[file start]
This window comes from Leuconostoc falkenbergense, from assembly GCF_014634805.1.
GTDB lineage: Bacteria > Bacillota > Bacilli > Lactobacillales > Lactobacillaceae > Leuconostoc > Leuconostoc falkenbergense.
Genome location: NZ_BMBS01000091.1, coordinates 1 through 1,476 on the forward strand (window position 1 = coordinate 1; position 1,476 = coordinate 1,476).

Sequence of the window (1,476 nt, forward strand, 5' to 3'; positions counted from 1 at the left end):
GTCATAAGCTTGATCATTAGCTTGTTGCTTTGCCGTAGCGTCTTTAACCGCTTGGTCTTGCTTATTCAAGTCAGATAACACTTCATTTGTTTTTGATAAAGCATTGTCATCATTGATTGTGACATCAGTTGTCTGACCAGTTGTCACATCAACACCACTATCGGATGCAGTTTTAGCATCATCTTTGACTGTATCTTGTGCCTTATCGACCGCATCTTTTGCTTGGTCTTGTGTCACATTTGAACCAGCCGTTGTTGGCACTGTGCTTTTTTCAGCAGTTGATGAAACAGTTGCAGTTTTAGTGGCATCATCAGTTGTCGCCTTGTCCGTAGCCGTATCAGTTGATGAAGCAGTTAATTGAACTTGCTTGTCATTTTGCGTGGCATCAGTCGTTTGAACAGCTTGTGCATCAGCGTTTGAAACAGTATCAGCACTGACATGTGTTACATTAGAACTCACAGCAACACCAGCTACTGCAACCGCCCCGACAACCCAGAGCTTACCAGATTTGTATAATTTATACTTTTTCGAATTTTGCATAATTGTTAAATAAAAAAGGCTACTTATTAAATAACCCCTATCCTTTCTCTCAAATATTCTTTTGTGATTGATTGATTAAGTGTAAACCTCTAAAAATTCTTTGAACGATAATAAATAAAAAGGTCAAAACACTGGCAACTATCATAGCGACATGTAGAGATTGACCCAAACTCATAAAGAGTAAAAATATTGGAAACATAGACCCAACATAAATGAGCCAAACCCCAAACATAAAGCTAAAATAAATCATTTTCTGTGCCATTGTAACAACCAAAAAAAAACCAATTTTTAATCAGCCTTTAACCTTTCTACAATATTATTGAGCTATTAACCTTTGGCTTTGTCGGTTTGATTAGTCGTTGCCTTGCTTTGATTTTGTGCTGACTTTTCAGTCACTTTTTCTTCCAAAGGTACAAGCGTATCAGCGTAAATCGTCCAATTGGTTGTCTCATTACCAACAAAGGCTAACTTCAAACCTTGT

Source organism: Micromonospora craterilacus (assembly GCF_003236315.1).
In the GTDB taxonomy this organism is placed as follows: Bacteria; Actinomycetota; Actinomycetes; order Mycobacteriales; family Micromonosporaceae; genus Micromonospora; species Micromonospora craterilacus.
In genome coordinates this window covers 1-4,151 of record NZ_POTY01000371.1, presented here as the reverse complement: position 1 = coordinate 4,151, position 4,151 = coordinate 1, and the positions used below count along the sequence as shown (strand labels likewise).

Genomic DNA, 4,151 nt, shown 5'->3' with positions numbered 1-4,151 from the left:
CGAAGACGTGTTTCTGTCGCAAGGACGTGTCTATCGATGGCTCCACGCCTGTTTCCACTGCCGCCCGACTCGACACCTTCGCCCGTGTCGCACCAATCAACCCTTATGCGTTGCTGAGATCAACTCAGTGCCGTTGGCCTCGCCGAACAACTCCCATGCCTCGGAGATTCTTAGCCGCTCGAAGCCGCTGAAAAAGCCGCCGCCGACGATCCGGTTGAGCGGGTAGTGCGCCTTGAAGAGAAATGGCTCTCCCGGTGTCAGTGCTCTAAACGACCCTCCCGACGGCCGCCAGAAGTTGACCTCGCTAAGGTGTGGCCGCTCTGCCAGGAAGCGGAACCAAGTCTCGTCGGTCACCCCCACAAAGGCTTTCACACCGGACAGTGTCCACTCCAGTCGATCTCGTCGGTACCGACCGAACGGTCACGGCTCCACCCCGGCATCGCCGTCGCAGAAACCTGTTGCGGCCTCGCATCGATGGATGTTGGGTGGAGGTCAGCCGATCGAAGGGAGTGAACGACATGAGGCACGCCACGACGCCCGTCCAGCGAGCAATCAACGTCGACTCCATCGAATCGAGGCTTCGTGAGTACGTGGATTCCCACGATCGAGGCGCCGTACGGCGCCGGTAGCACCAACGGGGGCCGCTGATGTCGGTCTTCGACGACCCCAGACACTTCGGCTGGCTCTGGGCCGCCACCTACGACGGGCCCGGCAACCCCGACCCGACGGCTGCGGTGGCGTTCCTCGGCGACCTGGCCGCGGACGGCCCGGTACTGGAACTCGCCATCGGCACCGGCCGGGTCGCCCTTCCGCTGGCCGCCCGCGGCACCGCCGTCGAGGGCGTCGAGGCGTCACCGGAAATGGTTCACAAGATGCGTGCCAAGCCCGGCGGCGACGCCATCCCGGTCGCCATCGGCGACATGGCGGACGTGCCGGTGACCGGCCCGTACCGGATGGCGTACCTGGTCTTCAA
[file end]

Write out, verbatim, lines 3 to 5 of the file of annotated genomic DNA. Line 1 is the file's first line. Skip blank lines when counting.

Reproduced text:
Genome location: NZ_BMBS01000091.1, coordinates 1 through 1,476 on the forward strand (window position 1 = coordinate 1; position 1,476 = coordinate 1,476).

Sequence of the window (1,476 nt, forward strand, 5' to 3'; positions counted from 1 at the left end):
GTCATAAGCTTGATCATTAGCTTGTTGCTTTGCCGTAGCGTCTTTAACCGCTTGGTCTTGCTTATTCAAGTCAGATAACACTTCATTTGTTTTTGATAAAGCATTGTCATCATTGATTGTGACATCAGTTGTCTGACCAGTTGTCACATCAACACCACTATCGGATGCAGTTTTAGCATCATCTTTGACTGTATCTTGTGCCTTATCGACCGCATCTTTTGCTTGGTCTTGTGTCACATTTGAACCAGCCGTTGTTGGCACTGTGCTTTTTTCAGCAGTTGATGAAACAGTTGCAGTTTTAGTGGCATCATCAGTTGTCGCCTTGTCCGTAGCCGTATCAGTTGATGAAGCAGTTAATTGAACTTGCTTGTCATTTTGCGTGGCATCAGTCGTTTGAACAGCTTGTGCATCAGCGTTTGAAACAGTATCAGCACTGACATGTGTTACATTAGAACTCACAGCAACACCAGCTACTGCAACCGCCCCGACAACCCAGAGCTTACCAGATTTGTATAATTTATACTTTTTCGAATTTTGCATAATTGTTAAATAAAAAAGGCTACTTATTAAATAACCCCTATCCTTTCTCTCAAATATTCTTTTGTGATTGATTGATTAAGTGTAAACCTCTAAAAATTCTTTGAACGATAATAAATAAAAAGGTCAAAACACTGGCAACTATCATAGCGACATGTAGAGATTGACCCAAACTCATAAAGAGTAAAAATATTGGAAACATAGACCCAACATAAATGAGCCAAACCCCAAACATAAAGCTAAAATAAATCATTTTCTGTGCCATTGTAACAACCAAAAAAAAACCAATTTTTAATCAGCCTTTAACCTTTCTACAATATTATTGAGCTATTAACCTTTGGCTTTGTCGGTTTGATTAGTCGTTGCCTTGCTTTGATTTTGTGCTGACTTTTCAGTCACTTTTTCTTCCAAAGGTACAAGCGTATCAGCGTAAATCGTCCAATTGGTTGTCTCATTACCAACAAAGGCTAACTTCAAACCTTGT